It was the stunt that launched equally as many think pieces as eye rolls. Just moments after the gavel came down at a Sotheby’s auction on October 5 signalling the sale of Banksy’s Girl With Balloon for £1,042,000 (roughly $1.4 million—a very unsurprising figure given the artist’s auction history), something happened to momentarily shock the gathered viewers and art world at large. Triggered by a remote control, the work partially shredded through the bottom of the frame.
But even by the time the piece had finished self-destructing (that is to say, half finished—due to a glitch it got stuck and didn’t shred entirely as it was meant to), the astonishment had begun to wear off. This was Banksy, after all. Playing pranks is his M.O. The new owner was apparently just as happy with the work and still prepared to buy it; the famously anonymous artist known for thumbing his nose at the art world had got us again; and art collectors could finally claim that auctions really are filled with high stakes and gasp-inducing sales.
But now, the stunt that just keeps on giving is generating more headlines. According to the Daily Mail, Banksy could technically be charged with a crime for destroying the artwork after it had been sold. The artist, at that point, no longer owned the piece as Salomé Verrell, a solicitor and a senior lecturer at the UK’s University of Law, explains.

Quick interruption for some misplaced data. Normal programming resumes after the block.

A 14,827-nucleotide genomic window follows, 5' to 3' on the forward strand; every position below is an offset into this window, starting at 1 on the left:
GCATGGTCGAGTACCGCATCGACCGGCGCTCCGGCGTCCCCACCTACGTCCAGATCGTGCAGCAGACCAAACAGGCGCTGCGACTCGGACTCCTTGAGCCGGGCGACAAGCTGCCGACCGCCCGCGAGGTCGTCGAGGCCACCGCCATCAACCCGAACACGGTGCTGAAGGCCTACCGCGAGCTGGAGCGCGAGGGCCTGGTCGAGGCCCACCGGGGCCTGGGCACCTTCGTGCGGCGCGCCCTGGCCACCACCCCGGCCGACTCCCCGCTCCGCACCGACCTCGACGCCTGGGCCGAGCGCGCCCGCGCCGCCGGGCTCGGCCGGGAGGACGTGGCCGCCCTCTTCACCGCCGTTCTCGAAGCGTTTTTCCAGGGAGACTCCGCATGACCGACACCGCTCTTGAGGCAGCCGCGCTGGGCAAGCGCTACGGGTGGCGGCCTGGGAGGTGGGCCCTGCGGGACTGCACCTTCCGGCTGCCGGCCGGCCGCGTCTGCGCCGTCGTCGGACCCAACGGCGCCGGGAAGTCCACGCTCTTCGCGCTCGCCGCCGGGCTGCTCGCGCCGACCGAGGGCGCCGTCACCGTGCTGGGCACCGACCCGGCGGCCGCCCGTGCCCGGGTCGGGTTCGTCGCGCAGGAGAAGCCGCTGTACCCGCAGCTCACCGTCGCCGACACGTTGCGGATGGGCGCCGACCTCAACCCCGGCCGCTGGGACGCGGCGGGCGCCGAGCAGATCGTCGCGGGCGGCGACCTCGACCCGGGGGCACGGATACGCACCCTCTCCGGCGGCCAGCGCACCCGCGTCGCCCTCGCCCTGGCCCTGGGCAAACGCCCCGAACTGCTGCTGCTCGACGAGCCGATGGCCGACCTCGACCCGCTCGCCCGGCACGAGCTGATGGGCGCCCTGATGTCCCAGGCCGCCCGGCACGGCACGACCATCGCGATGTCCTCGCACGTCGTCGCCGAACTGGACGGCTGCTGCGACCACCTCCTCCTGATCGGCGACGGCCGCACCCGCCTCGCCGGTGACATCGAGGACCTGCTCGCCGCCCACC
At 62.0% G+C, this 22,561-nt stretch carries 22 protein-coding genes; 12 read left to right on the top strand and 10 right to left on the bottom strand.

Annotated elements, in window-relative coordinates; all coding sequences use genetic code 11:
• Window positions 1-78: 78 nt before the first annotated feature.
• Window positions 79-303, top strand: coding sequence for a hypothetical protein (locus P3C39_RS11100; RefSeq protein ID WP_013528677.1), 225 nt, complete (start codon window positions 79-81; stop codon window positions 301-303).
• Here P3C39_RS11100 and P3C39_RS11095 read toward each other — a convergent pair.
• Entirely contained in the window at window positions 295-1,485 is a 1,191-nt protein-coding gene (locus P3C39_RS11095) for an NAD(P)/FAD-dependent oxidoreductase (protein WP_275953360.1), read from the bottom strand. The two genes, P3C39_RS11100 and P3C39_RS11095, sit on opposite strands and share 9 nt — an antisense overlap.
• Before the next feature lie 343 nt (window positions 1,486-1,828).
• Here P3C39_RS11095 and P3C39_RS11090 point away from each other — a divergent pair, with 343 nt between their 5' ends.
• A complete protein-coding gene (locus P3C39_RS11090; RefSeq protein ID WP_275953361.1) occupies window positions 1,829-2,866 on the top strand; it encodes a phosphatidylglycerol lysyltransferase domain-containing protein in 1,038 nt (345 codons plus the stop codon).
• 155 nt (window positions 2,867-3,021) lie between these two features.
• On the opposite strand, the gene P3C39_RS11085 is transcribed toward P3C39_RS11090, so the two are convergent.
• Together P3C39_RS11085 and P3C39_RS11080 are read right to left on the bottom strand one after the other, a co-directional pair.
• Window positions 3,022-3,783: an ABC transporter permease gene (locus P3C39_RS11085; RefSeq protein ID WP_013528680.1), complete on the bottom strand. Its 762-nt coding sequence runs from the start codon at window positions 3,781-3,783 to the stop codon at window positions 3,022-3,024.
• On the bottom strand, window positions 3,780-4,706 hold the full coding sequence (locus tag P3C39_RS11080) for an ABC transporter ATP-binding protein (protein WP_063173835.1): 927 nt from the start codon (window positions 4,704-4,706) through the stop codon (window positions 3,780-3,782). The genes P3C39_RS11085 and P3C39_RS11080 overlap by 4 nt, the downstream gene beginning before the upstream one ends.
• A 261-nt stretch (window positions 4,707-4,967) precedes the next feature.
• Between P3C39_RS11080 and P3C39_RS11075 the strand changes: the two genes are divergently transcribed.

“I liked the artistic value of what he did in shredding the painting but it is interesting that Banksy tends to use someone else’s property to make his artistic statements,” Verrell said. “I don’t think most people who aren’t called Banksy would get away with such behaviour.” And as the publication points out, if the artist were to be charged, authorities would have to find him first.
That this legal issue is only coming up now is probably due to the fact that the artwork wasn’t completely destroyed, as was intended. In fact, it got a new name, Love Is in the Bin. With the artist so notoriously guarded about his identity, having to keep meticulous plans to ensure his anonymity despite the rabid efforts to unmask him, we wonder if this was actually Banksy’s attempt to lead to his own outing. Had the work fully shredded, charges would have been much more likely. And it also seems unlikely that the artist hadn’t thought that far ahead.
As it stands, the buyer made out like a bandit, buying a fairly famous work that immediately made headlines and no doubt became much more valuable. But if things had gone differently, would authorities really be on the case? Anonymous figures rarely stay a guarded secret for long, and Banksy’s had an astoundingly good run. If he were to be revealed, one would think the artist might want to have a hand in his own undoing.